I saw the blue group, and it wasn’t easy to tell the pros from the novices. Everyone on stage, dressed for vacation play in Andrea Hood’s sunny costumes, just seemed so glad to be there, part of a shared process of extracting rhyme, reason and song out of life’s bewilderments. The audience, by the way, is invited and expected to tour the onstage Illyria, and chat with its citizens, before the show proper begins.
The sprint of a musical that follows is remarkably true to its source material, not only in plot but also in moral content. Ms. Taub and Mr. Kwei-Armah (the recently anointed artistic director of the Young Vic Theater in London) have extended the original play’s consideration of the ambiguities of identity to address an age in which the divisions between sexes and classes paradoxically feel both more porous and unbridgeable than ever.
The story once again finds the ingenious Viola (Ms. James) shipwrecked on the shores of Illyria, separated from her beloved mirror image of a twin brother, Sebastian (Troy Anthony), whom she believes lost at sea. She dresses herself as a pageboy to serve the narcissistic Orsino (played as a honey-voiced crooner by Ato Blankson-Wood), leading to a big, bright ball of confusion.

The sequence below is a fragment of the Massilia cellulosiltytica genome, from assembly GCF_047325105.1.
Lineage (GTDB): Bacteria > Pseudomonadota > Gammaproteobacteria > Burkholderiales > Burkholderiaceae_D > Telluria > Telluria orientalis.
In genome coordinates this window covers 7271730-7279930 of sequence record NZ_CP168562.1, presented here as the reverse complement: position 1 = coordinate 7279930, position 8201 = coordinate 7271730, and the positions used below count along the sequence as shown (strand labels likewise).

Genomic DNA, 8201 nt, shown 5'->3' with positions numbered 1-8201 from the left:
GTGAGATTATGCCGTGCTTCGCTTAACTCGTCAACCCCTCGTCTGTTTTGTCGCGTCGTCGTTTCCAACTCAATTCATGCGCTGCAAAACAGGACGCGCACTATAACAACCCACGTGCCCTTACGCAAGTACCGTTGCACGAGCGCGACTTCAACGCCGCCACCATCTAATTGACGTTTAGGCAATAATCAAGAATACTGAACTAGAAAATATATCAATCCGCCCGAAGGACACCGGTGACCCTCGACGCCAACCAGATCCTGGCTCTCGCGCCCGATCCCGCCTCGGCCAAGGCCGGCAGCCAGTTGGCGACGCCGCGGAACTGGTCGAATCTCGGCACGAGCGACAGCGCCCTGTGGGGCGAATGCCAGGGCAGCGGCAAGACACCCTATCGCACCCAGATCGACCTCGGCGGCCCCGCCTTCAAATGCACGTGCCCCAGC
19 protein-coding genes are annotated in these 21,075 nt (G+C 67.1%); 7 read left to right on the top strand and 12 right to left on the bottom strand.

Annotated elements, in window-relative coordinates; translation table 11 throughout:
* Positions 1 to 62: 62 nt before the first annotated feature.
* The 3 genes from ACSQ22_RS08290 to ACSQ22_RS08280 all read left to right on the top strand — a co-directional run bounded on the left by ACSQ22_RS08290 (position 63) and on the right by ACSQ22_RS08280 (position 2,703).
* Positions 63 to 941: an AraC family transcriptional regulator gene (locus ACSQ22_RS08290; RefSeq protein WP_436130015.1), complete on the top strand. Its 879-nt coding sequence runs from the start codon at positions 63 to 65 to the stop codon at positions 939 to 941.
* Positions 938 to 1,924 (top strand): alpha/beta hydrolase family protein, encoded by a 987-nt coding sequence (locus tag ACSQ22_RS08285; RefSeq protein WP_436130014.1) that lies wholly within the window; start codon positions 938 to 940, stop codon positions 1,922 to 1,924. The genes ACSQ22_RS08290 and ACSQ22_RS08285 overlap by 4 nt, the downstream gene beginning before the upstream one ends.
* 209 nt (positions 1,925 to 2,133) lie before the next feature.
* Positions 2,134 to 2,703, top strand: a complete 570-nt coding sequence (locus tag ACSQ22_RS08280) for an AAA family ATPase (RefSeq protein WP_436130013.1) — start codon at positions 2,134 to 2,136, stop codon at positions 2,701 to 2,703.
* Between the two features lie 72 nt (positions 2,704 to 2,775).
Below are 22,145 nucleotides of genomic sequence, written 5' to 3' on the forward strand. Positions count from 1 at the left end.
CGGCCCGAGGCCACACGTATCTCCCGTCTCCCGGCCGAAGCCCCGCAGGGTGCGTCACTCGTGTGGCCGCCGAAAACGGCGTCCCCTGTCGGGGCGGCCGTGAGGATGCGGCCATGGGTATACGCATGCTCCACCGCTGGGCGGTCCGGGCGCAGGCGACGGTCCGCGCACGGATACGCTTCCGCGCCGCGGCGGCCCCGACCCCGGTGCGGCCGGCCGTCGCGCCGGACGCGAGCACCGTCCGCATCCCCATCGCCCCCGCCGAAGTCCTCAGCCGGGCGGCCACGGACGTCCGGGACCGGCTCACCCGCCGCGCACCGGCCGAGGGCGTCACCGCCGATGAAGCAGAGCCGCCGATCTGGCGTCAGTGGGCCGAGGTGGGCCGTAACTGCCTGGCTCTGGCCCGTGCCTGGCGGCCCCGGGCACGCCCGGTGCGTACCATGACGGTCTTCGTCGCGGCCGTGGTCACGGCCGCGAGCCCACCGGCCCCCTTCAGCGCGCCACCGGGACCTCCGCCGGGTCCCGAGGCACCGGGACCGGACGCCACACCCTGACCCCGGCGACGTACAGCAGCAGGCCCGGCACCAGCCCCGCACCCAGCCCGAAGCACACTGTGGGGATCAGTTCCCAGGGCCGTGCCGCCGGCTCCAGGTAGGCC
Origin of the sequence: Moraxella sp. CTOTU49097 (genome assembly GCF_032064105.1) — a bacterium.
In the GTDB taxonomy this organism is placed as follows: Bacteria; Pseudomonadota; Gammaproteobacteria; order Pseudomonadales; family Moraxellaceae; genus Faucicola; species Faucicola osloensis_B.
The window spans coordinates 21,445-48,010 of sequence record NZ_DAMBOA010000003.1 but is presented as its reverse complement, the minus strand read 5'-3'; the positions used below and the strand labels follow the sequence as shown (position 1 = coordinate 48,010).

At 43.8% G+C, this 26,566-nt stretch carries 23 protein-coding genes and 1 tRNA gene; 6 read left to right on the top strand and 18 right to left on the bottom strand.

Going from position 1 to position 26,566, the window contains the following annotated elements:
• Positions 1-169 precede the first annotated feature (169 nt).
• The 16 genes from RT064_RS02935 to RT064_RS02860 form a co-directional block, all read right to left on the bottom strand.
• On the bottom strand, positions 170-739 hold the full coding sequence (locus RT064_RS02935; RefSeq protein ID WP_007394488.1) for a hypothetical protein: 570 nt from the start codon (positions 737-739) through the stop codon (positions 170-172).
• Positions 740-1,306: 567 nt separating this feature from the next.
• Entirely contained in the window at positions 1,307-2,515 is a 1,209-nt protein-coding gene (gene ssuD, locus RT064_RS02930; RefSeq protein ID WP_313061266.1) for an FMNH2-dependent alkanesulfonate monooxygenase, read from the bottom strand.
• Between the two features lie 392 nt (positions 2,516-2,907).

Much of Shakespeare’s spoken language is retained, but Ms. Taub’s songs are in different musical vernaculars — R&B ballads, plaintive guitar-based folk numbers and even jaunty music-hall turns. (Lorin Latarro did the spirited, something-for-everyone choreography.) Irresistibly tuneful, they also slyly illuminate the play’s investigations into love, cruelty and, above all, the mutable nature of self.
Disguise, as Ms. James’s exquisitely conceived Viola sings in the show’s centerpiece solo, is “a wicked blessing,” as she discovers that as a man, she is far “less invisible to the world” than she ever was a girl. “I’ve seen myself from both sides now,” she sings with a mixture of perplexity and awakening power. “Is it half of each bringing love my way?”